Familiar brands associated with producer co-ops are Land O’Lakes, SunKist, Ocean Spray, Welch’s and Riceland. Individual co-ops include telephone and rural electric cooperatives, credit unions, food and health care co-ops and retailer-owned cooperatives such as ACE Hardware and Carpet One. REI, the outdoor gear retailer, is the largest consumer cooperative in the U.S.

coop logos

Seeking solutions through cooperatives
OCDC believes the values of cooperative development can play a key role in laying the foundation for economic growth, food security and democracy in developing nations. Its members take a flexible, adaptable approach that focuses on the needs of their clients. Through cooperatives, OCDC members promote:

  • Democratic self-governance
  • Local control and ownership of assets
  • Transparent processes
  • Private sector-based, business approaches
  • Linkages to U.S. and overseas co-ops
  • Individuals' ability to drive and shape their own advancement

Our members apply sustainable, cooperative-driven approaches in a wide range of sectors including:

  • Agriculture
  • Community development & infrastructure
  • Disaster & reconstruction
  • Finance
  • Insurance
  • Local economic development
  • Natural resources
  • Public policy & advocacy
  • Rural electrification
  • Rural telecommunications & information technology
  • Small & medium enterprises (SMEs) & micro-businesses
  • Shelter & community building

Why cooperative development works
Cooperative development is a private-sector, sustainable solution combining humanitarian concern with a business discipline. It brings people together through democratically governed businesses to meet their mutual needs. Cooperative development also:

  • Creates community-based private enterprises, builds open markets, provides jobs, income and brings minorities, women and the poor into the mainstream economy.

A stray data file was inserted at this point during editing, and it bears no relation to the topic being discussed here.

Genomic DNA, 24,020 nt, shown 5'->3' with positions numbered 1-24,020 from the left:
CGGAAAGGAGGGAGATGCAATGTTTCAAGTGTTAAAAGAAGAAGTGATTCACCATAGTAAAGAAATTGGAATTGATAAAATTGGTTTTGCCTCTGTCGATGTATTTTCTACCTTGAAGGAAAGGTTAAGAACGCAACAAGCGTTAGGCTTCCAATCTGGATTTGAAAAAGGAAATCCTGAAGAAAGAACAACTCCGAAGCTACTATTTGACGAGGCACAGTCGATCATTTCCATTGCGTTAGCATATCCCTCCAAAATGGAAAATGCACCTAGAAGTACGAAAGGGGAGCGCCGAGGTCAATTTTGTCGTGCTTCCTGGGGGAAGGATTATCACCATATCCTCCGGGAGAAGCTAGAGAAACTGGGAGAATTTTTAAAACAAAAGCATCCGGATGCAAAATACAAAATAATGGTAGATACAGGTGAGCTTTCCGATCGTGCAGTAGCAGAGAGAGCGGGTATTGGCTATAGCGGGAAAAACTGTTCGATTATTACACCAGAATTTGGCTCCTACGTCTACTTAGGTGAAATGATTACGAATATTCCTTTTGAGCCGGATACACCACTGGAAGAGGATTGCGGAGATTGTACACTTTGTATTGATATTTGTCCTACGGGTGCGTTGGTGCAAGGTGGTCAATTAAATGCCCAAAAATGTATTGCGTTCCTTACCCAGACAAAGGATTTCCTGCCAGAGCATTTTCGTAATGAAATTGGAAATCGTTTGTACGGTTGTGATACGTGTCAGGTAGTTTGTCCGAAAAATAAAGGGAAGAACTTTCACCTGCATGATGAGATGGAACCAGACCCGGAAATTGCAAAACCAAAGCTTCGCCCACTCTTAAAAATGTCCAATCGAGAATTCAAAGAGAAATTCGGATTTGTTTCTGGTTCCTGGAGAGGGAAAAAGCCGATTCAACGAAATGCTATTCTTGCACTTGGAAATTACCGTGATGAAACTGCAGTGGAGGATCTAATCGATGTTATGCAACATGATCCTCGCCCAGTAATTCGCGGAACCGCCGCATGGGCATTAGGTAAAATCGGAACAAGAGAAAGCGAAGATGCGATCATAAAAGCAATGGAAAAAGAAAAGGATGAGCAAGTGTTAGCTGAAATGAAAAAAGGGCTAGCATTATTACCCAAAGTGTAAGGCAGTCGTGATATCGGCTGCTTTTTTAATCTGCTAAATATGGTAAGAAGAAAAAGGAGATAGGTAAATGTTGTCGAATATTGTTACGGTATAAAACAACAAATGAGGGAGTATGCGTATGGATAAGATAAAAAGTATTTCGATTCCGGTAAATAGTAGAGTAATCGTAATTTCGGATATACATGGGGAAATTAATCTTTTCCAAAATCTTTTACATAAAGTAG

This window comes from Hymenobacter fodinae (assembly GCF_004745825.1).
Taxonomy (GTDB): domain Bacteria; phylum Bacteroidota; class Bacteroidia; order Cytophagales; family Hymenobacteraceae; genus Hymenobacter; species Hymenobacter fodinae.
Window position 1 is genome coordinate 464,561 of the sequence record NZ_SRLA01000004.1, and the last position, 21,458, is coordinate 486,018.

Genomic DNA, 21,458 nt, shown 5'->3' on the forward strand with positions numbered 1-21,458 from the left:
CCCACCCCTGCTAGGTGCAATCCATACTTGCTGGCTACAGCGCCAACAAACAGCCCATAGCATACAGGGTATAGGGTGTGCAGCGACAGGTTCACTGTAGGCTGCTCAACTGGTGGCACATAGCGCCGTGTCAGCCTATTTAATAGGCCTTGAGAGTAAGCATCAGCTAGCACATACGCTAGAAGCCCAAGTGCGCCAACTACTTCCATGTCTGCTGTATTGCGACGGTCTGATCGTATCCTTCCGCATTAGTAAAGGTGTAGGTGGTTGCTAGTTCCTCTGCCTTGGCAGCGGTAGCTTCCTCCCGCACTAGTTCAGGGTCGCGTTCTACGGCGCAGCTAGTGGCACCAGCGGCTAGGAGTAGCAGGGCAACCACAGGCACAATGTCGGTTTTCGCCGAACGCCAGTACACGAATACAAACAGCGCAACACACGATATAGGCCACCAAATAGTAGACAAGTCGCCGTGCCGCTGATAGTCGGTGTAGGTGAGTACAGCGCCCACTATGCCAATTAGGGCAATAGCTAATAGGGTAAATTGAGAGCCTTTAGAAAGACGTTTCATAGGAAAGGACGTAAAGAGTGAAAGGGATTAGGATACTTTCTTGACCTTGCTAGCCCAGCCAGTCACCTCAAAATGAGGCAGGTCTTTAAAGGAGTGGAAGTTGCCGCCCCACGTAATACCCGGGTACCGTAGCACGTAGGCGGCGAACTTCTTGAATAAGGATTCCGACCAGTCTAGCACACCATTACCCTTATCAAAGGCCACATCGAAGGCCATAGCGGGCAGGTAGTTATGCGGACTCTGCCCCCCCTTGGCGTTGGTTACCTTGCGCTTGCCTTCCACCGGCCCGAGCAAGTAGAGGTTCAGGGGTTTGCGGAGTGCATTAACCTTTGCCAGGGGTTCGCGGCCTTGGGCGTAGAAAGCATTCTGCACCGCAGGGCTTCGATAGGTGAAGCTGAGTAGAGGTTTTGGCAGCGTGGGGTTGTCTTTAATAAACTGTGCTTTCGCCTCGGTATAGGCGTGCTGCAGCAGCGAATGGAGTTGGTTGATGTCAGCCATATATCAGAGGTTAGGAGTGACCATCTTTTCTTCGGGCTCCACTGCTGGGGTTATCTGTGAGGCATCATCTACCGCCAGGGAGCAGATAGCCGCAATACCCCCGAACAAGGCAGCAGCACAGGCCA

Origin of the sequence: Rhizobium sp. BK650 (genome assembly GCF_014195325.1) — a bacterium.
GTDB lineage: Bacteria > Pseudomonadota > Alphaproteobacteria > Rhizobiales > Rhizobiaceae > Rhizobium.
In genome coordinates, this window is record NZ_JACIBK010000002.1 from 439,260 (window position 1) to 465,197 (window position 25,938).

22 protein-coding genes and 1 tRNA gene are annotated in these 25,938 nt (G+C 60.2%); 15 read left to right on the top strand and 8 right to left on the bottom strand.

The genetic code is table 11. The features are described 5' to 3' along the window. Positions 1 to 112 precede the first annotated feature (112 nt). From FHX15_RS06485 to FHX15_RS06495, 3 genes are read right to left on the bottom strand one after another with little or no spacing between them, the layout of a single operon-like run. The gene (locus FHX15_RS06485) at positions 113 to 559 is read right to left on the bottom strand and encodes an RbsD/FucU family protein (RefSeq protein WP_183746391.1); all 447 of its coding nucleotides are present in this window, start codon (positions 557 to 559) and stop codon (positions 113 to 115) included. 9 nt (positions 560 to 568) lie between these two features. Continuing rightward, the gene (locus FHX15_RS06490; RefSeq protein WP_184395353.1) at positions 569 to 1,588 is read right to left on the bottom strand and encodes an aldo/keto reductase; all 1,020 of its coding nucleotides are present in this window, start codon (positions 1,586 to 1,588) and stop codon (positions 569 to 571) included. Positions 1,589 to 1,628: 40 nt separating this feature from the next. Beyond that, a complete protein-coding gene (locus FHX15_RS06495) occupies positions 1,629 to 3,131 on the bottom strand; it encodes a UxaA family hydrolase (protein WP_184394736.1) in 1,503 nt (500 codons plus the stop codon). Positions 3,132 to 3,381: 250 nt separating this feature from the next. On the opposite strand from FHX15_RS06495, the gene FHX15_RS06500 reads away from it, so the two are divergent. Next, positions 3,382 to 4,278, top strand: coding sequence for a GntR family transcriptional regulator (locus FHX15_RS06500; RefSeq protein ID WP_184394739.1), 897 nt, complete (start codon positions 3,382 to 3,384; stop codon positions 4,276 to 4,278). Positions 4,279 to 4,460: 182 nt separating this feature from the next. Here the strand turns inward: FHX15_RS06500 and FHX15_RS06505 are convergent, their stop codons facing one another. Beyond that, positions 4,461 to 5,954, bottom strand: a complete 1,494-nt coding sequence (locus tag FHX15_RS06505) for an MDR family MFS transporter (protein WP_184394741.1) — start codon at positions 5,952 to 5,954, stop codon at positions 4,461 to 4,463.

• Promotes grassroots democracy.
  • Alleviates poverty and enables people to realize lasting economic independence and prosperity.
  • Helps achieve social goals, including gender equality.

Cooperative development in action

Southern Sudan: NRECA International helps electric capacity
After a formal peace agreement ended a twenty year civil war in 2005, NRECA International initiated a new electrification project in the town of Yei through funding from USAID. The project installed street lighting, developed an integrated mini-grid and distribution system that currently provides reliable electric power to homes and businesses in the town.

South Sudan pole raisingIn 2008, NRECA International began electrification of two market towns — Kapoeta and Maridi — that are integral to the development of their regions in Southern Sudan. Each town will follow the Yei template and will include power plants lines serving about 18,000 people. In addition to installation, NRECA International provides management and technical training for contractors, utility workers and boards of directors. Learn more about this project… (

Uganda: Health cooperative strives to control malaria
Following strategies developed by the Ugandan Ministry of Health’s National Malaria Control Program HealthPartners Uganda Health Cooperative/Malaria Communities Program (UHC/MCP) is reaching more than 30,000 men, women children — including the poorest of the poor — to help control this chronic and debilitating disease.

Ugandan nurse setting up malaria controlUnited Health Cooperative helps develop networks linking district health teams, health workers and village health team volunteers. The objectives of the program are to build sustainable, local  capacity to reduce malaria, including increasing the proportion of pregnant women and children under five sleeping under insecticide-treated bed nets, pregnant women receiving two or more doses of an anti-malarial drug and children under five getting treatment for suspected malaria within 24 hours of the onset of symptoms.